But it’s far more than the $1.5 billion reimbursable income tax hike proposed in Governor Cuomo’s executive budget. Cuomo, who has prided himself on avoiding tax increases, likely would have preferred an even lower figure; last month, after it became clear that the state would receive more than twice the amount of federal aid assumed in the executive budget, Cuomo’s budget director indicated that there was no need for a “significant level in tax increases.”

In 2007, responding to a court order to increase state aid to New York City’s school districts, New York State enacted the Foundation Aid formula, which scheduled increases in state spending on public schools. The state implemented the formula for two years—until, reeling from the 2008 financial crisis, it froze school aid in 2009 and cut it by $2.7 billion over the next two years. In the ensuing decade, the state has consistently set school funding at levels below the formula.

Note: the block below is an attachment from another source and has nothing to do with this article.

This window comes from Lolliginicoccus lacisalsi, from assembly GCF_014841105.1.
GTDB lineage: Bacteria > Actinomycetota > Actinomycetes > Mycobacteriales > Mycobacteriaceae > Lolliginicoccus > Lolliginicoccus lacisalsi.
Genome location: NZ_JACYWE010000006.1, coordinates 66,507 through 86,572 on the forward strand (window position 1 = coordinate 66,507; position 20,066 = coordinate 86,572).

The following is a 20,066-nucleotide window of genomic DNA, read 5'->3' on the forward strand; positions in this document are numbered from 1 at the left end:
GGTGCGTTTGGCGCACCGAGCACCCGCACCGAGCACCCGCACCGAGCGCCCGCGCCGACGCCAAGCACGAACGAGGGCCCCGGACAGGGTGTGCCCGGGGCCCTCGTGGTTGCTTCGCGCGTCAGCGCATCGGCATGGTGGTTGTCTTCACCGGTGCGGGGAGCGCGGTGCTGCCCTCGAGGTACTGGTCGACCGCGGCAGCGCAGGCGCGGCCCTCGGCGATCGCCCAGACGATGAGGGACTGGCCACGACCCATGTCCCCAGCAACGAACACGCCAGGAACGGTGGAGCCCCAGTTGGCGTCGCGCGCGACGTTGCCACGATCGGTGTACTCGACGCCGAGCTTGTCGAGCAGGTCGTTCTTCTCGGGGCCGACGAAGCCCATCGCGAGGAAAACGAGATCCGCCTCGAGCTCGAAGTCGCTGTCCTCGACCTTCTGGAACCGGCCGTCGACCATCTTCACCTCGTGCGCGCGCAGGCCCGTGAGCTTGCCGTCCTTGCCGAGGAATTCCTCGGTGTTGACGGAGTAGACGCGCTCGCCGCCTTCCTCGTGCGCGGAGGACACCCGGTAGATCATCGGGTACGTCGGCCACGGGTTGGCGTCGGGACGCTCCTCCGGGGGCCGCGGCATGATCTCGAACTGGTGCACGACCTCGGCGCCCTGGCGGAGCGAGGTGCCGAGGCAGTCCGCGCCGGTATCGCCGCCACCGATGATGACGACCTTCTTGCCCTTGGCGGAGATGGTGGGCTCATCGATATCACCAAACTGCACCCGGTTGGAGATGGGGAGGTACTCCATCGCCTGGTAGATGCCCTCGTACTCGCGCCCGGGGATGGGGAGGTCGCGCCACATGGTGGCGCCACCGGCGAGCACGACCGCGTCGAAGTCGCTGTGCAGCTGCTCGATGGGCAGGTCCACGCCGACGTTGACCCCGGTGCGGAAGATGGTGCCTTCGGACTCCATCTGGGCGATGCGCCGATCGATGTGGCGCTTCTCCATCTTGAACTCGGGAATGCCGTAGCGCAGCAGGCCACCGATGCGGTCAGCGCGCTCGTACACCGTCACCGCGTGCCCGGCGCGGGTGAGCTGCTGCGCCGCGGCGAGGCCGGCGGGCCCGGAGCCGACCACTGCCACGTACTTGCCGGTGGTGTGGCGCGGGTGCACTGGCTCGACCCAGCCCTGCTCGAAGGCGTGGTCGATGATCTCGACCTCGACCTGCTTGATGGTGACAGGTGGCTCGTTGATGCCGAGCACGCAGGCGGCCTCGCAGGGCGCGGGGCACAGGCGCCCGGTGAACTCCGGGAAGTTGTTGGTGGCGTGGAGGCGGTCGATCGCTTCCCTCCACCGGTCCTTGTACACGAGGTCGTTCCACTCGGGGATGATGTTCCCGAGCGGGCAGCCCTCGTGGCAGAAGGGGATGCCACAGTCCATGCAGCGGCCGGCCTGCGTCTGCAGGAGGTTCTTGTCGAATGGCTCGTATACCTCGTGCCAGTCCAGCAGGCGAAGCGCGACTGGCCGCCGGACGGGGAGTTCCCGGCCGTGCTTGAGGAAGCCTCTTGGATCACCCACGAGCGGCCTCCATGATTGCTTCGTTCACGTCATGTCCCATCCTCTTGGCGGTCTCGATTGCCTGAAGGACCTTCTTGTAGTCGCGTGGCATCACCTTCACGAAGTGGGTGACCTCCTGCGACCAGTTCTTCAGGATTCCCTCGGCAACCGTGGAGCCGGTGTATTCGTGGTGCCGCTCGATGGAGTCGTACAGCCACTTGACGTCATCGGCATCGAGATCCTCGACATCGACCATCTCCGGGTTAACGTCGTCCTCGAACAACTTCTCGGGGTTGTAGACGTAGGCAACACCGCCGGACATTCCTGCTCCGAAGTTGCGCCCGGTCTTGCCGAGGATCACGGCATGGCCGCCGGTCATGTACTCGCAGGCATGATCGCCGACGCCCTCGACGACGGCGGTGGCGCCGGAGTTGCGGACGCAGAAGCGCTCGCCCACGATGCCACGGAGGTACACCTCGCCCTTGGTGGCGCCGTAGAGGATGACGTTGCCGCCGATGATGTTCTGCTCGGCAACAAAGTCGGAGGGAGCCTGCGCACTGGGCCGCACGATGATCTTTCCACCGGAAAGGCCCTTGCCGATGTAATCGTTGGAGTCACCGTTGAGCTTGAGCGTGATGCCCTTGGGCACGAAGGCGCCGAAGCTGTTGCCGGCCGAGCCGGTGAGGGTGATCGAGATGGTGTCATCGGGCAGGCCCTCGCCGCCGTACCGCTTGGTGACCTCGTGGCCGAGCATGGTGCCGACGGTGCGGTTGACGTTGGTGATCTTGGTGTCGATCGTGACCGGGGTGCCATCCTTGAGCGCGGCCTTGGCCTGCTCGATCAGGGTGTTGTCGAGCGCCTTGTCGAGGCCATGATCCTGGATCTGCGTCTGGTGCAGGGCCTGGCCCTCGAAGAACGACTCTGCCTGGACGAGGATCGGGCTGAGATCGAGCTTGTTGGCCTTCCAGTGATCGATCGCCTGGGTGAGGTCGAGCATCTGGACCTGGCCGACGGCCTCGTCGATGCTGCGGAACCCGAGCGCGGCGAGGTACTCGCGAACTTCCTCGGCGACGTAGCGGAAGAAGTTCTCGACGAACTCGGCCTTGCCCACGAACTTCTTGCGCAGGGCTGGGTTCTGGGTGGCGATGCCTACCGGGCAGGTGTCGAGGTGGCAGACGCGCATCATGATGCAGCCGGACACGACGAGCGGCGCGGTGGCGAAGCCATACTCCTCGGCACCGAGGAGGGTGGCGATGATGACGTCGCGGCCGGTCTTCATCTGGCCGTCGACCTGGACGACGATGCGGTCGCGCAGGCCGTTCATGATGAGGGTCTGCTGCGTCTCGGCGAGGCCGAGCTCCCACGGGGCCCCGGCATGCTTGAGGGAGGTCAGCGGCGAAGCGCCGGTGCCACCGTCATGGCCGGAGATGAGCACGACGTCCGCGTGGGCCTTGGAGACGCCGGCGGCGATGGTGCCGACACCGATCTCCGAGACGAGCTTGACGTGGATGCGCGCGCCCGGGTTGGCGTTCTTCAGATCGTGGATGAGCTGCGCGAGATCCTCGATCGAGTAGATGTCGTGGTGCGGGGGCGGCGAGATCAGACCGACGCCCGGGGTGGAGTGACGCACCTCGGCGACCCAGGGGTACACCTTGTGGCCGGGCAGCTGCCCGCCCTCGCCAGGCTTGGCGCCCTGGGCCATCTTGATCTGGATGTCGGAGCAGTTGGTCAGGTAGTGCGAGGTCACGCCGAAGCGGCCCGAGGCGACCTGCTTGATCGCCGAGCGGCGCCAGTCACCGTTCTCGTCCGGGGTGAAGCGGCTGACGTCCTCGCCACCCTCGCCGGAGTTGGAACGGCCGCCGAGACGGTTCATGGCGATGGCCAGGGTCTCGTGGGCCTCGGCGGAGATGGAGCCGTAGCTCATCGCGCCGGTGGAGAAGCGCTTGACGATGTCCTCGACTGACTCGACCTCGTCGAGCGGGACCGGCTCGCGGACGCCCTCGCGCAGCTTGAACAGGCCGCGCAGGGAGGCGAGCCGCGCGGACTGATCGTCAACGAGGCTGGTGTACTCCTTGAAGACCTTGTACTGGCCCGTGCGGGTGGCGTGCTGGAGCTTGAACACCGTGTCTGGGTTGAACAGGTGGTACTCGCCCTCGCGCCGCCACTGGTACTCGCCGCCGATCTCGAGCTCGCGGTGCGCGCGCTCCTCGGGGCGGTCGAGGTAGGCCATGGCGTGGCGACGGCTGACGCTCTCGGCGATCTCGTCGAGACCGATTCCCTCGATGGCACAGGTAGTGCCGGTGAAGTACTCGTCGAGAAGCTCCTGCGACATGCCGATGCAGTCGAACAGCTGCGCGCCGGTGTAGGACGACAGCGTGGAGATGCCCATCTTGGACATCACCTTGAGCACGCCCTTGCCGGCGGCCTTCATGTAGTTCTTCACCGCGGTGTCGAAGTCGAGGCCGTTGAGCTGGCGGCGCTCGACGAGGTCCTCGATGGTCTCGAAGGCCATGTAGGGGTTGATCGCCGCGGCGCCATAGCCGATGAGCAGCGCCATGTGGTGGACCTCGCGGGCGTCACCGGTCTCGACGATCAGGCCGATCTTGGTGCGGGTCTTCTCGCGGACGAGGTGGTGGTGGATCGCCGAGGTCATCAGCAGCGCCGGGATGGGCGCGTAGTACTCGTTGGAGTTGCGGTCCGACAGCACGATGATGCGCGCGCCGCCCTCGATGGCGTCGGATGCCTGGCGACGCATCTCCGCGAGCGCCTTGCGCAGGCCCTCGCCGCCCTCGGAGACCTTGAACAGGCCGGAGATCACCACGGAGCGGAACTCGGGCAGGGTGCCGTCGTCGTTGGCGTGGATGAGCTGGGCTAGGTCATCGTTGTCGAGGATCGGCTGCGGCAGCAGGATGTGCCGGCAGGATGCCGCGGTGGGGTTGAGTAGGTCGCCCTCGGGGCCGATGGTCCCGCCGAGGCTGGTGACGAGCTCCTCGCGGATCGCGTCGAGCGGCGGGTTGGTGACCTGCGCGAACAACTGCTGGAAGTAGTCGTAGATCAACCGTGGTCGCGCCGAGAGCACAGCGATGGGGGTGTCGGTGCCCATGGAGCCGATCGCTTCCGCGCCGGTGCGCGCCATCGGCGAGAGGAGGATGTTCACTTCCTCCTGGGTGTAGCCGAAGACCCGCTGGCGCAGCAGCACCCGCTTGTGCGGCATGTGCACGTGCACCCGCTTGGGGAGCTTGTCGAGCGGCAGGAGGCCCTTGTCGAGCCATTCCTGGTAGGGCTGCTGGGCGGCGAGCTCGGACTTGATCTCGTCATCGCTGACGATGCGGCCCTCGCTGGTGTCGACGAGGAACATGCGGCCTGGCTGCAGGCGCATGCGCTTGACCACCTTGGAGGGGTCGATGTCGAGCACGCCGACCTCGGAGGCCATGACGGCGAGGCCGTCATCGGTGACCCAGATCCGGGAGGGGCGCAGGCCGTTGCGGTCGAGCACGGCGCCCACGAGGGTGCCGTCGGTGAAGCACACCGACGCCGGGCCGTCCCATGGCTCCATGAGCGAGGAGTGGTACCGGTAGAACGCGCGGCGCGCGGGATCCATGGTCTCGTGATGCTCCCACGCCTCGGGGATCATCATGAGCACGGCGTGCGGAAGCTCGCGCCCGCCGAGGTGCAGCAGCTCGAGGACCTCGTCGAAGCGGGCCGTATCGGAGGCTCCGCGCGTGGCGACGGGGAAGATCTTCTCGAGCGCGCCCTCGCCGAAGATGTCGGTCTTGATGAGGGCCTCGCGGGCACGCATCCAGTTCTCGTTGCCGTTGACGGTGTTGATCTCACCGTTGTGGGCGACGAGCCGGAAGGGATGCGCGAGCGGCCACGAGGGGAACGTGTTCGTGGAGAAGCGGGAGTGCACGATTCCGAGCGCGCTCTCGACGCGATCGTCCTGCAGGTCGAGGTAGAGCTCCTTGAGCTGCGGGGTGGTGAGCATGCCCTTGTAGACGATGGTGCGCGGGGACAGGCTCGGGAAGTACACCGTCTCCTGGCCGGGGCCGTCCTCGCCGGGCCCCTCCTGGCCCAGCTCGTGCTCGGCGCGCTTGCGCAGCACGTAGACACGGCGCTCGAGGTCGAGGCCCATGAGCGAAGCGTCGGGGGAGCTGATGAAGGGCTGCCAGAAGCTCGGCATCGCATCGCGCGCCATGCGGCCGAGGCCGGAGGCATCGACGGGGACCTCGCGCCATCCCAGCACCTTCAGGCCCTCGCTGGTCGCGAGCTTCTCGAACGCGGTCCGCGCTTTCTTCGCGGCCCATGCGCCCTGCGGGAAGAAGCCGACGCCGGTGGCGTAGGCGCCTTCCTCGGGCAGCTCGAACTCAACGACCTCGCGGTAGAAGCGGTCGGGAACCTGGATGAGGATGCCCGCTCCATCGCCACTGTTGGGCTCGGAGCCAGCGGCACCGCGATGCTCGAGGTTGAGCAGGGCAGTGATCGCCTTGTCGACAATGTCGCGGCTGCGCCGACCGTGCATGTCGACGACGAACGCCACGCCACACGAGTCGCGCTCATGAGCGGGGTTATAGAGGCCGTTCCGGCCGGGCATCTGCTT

This year's budget increases state aid by $1.4 billion this year, amounting to about 35% of the $4 billion the state owes under the formula, and commits to funding the amount owed at 50% next year and 100% in subsequent years.

The budget also distributes $4 billion in federal funds for education from December’s stimulus bill, and school districts will receive another $9 billion in direct funding from the American Rescue Plan.